Singer Cher, pictured in 2014, called post offices near her Malibu home to offer to work as a volunteer. — AFP/VNA Photo
LOS ANGELES — Singer Cher has waded into the row surrounding the US Postal Service by offering herself as a volunteer worker – only to be shot down by a local branch manager.
The legendary US pop star, seemingly concerned by President Donald Trump's unprecedented attack on the USPS, called two post offices near to her Malibu home, one of which directed her to a supervisor.
"I Said 'Hi This Is Cher, & I Would like to know If you ever take Volunteers,'" Cher tweeted on Wednesday.
But the supervisor seemingly did not believe in such an unlikely savior, informing the 100 million recording-selling artist that a background check would be required.
"IS NO ONE GOING TO HELP ME WITH POST OFFICE" Cher wrote earlier, adding that she was "NO (sic) KIDDING...COULD I VOLUNTEER AT MY POST OFFICE."
Representatives for Cher did not immediately respond to a request for comment. A spokesman for the US Postal Service said it does not typically accept volunteers.
The service has been caught in a political firestorm after President Donald Trump – who is trailing Democratic challenger Joe Biden in the polls – called into question the reliability of mail-in voting amid the COVID-19 pandemic.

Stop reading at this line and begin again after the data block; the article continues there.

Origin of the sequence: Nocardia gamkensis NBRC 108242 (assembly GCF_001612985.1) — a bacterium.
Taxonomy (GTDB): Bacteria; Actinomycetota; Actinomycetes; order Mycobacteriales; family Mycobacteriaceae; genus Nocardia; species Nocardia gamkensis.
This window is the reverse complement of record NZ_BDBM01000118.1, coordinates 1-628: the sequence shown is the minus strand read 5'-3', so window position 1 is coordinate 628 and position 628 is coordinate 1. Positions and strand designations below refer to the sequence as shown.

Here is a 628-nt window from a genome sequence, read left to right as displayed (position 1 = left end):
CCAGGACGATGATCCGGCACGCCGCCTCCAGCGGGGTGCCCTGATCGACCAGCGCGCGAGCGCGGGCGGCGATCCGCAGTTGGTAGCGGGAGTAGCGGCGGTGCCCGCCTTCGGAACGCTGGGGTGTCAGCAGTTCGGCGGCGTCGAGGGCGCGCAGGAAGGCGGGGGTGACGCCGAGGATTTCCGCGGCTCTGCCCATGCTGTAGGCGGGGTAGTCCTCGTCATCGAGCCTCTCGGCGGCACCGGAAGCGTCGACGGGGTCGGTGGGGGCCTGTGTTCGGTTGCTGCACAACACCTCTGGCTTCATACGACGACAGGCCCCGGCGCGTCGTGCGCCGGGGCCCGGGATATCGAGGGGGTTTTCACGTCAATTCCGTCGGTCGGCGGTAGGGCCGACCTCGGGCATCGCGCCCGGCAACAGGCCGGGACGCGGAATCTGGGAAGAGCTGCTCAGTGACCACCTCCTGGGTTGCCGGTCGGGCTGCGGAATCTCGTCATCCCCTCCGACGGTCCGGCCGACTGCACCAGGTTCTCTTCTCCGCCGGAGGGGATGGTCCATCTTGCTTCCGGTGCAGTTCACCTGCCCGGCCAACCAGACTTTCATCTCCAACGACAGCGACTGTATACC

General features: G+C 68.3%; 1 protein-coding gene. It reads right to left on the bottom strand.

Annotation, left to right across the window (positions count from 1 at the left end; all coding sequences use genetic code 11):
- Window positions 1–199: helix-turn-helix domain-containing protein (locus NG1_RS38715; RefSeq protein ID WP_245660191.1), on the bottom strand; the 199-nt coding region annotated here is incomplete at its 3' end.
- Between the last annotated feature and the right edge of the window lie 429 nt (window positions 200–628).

Trump's postmaster general ordered the removal of collection boxes and processing equipment as well as cutting overtime, which a union leader told AFP has slowed down delivery times nationwide.
But on Tuesday, Louis DeJoy said those changes would be put on hold until after the November election.
As well as her iconic musical career Cher, 74, is known for her activism, embracing causes including animal rights.
She has previously called Trump an "idiot" who wants to "make America straight and white", and suggested Biden would be an "Honest, Smart, 'CIVIL'" president. — AFP